Julian Castro (D)

  • Castro officially announced his presidential candidacy Saturday in his hometown of San Antonio, where he served as mayor for three terms. “I’m running for president because it’s time for new leadership, because it’s time for new energy and it’s time for a new commitment to make sure that the opportunities I’ve had are available for every American,” he said.
  • Following the announcement, Castro traveled to Puerto Rico where he met with San Juan Mayor Carmen Yulin Cruz, an outspoken critic of Trump, toured communities affected by Hurricane Maria and spoke at a political summit.
  • The former Housing and Urban Development secretary spent much of the past week in New Hampshire, with various events in Concord, Laconia, Manchester and Somersworth. At Saint Anselm College in Manchester, Castro criticized the government shutdown and argued for “compassion” in developing immigration reform. He additionally pledged universal pre-K nationwide and a recommitment to the Paris Climate Agreement.

Bob Corker (R)

Corker, a former Tennessee senator, said in an interview with Nashville Public Radio that the ongoing partial government shutdown was Trump’s responsibility. “This is one where at the last minute the president changed his mind and so now we are sitting here shut down because — just because,” he said. “This whole thing, as I’ve mentioned before, is pretty juvenile, and at some point, government will open back up.”

Asked during the interview about a potential presidential run, Corker didn’t rule it out. “It’s something to consider, and certainly I’ve got the background and knowledge levels, and hopefully intelligence and judgment and all of those kind of things to be good at it, if I was elected,” he said. “But, again, it’s not necessarily even on the front burner; it’s a possibility. There are many other things that I’m going to be thinking about over the next period of time.”

John Delaney (D)

  • In an interview last Sunday on ABC News’s “This Week,” Delaney said he would focus the first 100 days of a potential presidency solely on “bipartisan proposals.” The former Maryland congressman said such initiatives could include action on infrastructure and criminal justice reform. He also said that he felt his campaign (now more than 500 days old) was “going great.”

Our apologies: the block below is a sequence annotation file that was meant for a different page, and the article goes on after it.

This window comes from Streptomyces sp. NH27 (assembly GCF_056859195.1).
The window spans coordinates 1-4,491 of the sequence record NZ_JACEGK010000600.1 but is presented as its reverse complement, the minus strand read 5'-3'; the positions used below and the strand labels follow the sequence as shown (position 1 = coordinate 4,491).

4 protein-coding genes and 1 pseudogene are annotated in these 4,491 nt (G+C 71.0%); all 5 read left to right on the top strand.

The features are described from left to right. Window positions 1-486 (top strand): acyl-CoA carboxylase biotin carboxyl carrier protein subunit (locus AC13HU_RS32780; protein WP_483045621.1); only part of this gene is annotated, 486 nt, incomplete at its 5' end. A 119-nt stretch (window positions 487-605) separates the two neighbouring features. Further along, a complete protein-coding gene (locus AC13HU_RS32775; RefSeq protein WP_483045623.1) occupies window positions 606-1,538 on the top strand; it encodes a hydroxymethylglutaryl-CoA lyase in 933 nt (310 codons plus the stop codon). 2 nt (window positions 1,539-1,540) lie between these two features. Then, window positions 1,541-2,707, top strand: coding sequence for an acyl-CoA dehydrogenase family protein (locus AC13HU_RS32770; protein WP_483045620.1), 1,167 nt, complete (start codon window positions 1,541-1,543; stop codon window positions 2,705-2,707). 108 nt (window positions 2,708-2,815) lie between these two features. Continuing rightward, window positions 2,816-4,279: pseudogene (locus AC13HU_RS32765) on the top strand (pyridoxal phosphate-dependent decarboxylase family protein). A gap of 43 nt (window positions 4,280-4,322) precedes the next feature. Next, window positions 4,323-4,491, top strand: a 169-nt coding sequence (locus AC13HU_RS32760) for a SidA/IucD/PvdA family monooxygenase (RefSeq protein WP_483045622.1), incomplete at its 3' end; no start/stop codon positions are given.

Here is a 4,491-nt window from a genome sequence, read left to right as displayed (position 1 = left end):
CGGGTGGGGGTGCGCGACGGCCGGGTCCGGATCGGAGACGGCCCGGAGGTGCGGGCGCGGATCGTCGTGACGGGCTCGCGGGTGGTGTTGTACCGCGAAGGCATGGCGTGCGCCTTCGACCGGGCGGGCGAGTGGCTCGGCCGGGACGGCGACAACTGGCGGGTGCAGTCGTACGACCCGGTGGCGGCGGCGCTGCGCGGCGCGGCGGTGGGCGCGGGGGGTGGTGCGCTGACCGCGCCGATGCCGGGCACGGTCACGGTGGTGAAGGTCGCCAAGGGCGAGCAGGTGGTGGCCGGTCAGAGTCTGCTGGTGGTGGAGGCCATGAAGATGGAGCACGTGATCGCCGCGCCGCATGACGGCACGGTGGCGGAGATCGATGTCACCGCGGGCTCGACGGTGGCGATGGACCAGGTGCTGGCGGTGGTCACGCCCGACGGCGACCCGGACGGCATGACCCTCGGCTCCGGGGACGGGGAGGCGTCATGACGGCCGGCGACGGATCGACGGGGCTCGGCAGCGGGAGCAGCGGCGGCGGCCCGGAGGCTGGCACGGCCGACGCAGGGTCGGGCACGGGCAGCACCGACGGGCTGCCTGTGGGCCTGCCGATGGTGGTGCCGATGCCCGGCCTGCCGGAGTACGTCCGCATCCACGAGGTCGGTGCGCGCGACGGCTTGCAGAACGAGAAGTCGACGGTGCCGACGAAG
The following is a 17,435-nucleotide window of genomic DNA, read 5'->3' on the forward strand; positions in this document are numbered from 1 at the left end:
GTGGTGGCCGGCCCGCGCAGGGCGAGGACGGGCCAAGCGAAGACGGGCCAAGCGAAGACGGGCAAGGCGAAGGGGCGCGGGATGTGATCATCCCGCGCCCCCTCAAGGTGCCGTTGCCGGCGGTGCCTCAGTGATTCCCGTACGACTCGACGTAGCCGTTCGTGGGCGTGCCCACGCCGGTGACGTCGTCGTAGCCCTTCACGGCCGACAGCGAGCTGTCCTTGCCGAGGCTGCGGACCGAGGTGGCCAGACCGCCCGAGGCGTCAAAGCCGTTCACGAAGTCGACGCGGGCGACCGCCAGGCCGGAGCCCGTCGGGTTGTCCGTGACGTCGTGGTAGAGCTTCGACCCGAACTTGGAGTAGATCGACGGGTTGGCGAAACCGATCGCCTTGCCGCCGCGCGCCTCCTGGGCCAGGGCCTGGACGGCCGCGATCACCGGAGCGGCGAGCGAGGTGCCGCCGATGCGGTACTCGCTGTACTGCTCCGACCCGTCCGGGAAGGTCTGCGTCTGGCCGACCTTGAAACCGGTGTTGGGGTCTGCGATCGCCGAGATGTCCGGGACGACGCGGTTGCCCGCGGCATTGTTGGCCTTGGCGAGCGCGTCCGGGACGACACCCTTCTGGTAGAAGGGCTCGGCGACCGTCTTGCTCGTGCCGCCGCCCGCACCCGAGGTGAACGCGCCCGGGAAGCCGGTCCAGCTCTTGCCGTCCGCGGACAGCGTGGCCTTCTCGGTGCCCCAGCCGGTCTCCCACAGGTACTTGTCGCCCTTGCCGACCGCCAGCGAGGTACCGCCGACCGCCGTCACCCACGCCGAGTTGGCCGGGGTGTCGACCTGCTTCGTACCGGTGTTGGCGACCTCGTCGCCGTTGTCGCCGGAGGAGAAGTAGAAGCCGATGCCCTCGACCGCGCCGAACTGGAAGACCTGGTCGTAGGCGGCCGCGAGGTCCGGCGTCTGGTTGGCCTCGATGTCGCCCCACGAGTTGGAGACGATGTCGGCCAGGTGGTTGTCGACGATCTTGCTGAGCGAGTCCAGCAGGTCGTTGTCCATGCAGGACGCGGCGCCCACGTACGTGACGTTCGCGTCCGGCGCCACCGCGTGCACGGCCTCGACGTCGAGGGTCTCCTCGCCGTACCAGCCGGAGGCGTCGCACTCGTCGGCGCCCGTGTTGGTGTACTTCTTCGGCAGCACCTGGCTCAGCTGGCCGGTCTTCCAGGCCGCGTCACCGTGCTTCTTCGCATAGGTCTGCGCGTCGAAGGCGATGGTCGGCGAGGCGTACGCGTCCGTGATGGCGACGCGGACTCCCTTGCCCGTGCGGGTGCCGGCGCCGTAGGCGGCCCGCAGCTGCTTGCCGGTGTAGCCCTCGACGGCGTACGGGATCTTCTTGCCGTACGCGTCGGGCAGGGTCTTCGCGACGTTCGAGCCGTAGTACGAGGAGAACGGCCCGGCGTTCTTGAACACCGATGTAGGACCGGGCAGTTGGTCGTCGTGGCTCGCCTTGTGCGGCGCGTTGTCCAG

• Delaney will visit New Hampshire on Friday and Saturday for meet-and-greet events in Amherst, Hanover and Manchester, according to his campaign.

Tulsi Gabbard (D)

  • The Hawaii congresswoman said that she has “decided to run” for president and teased a forthcoming formal announcement in an interview with CNN last Friday. Gabbard, who has served in the House since 2013 and was one of the few elected officials in Washington to support Sen. Bernie Sanders’s candidacy in 2016, said that the “one main issue” she wished to address as president was “war and peace.”
  • Following the announcement, Gabbard quickly faced criticism for working for an anti-gay organization led by her father in the early 2000s that touted conversion therapy and fought same-sex marriage legislation. On Thursday, she apologized in a video and series of tweets, explaining that she was raised in a socially conservative household and that her personal opinions have since changed.

Eric Garcetti (D)

Garcetti’s hands were full this week with the ongoing Los Angeles Unified School District teacher strike. The mayor, who facilitated negotiations at City Hall Thursday according to his office, earlier described the strike as “electrifying” and expressed pride in the educators for standing up for a “righteous cause,” but cautioned that there must be consideration for the district’s “fiscal health.”

Kirsten Gillibrand (D)

  • Gillibrand announced on Tuesday that she is forming a presidential exploratory committee, making her the second female senator, after Elizabeth Warren, to take the step toward a White House bid. In an interview on “The Late Show with Stephen Colbert,” where she made the announcement, the New York senator cited health care, education and economic inequality as key points of focus for her campaign. Asked what she would do on her first day in office, Gillibrand said she would “restore what’s been lost — the integrity and the compassion of this country,” and stressed the need for bipartisanship.